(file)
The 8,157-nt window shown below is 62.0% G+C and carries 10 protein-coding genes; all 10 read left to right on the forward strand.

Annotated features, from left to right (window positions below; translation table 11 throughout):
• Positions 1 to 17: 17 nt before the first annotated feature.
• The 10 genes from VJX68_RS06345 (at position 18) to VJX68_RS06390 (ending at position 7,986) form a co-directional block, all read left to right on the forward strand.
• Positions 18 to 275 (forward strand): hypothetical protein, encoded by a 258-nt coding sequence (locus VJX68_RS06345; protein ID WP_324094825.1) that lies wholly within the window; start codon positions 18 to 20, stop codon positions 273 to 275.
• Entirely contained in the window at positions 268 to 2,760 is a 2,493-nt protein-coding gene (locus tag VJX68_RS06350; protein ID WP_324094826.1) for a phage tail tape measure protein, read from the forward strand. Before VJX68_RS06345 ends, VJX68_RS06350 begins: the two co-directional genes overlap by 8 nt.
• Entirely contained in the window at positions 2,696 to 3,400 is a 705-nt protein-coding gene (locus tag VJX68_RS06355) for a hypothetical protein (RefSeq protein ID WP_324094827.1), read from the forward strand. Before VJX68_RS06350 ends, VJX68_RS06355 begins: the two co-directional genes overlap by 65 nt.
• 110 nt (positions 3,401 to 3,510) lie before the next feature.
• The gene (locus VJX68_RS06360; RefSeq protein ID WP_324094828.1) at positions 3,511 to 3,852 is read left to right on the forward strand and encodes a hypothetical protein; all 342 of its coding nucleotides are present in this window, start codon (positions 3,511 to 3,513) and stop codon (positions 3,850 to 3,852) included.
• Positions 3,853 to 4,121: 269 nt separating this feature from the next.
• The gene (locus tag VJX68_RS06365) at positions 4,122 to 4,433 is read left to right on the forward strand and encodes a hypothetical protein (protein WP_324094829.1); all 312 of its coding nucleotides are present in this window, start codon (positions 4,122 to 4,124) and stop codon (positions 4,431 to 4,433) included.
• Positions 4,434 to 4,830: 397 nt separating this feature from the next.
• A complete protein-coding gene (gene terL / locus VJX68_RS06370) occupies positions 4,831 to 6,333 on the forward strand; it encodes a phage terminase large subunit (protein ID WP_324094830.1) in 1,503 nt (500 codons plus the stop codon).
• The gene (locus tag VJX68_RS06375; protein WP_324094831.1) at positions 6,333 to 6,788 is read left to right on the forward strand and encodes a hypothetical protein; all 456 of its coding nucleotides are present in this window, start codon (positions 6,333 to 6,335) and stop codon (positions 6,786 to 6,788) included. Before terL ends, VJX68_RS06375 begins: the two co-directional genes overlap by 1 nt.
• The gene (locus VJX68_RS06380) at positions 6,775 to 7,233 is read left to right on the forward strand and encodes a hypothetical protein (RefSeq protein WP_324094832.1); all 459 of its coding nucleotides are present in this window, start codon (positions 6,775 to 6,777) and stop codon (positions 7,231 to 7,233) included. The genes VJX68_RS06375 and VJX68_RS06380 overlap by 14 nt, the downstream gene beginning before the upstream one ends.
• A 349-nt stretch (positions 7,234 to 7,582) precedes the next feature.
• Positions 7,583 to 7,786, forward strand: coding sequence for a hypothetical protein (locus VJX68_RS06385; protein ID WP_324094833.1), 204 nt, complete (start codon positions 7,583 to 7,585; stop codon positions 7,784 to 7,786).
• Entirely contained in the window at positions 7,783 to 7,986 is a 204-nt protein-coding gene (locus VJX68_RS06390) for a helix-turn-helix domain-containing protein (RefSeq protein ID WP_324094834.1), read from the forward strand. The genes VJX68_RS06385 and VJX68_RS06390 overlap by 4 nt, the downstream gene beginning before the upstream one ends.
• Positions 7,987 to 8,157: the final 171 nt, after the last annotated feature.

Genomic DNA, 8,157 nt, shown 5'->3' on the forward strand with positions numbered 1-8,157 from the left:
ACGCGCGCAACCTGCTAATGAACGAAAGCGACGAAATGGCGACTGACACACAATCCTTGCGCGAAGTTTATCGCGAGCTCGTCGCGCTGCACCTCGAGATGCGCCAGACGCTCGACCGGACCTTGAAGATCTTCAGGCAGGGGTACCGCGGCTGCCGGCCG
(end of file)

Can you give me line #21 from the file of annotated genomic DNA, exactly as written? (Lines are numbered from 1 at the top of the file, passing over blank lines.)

ACGCGCGCAACCTGCTAATGAACGAAAGCGACGAAATGGCGACTGACACACAATCCTTGCGCGAAGTTTATCGCGAGCTCGTCGCGCTGCACCTCGAGATGCGCCAGACGCTCGACCGGACCTTGAAGATCTTCAGGCAGGGGTACCGCGGCTGCCGGCCG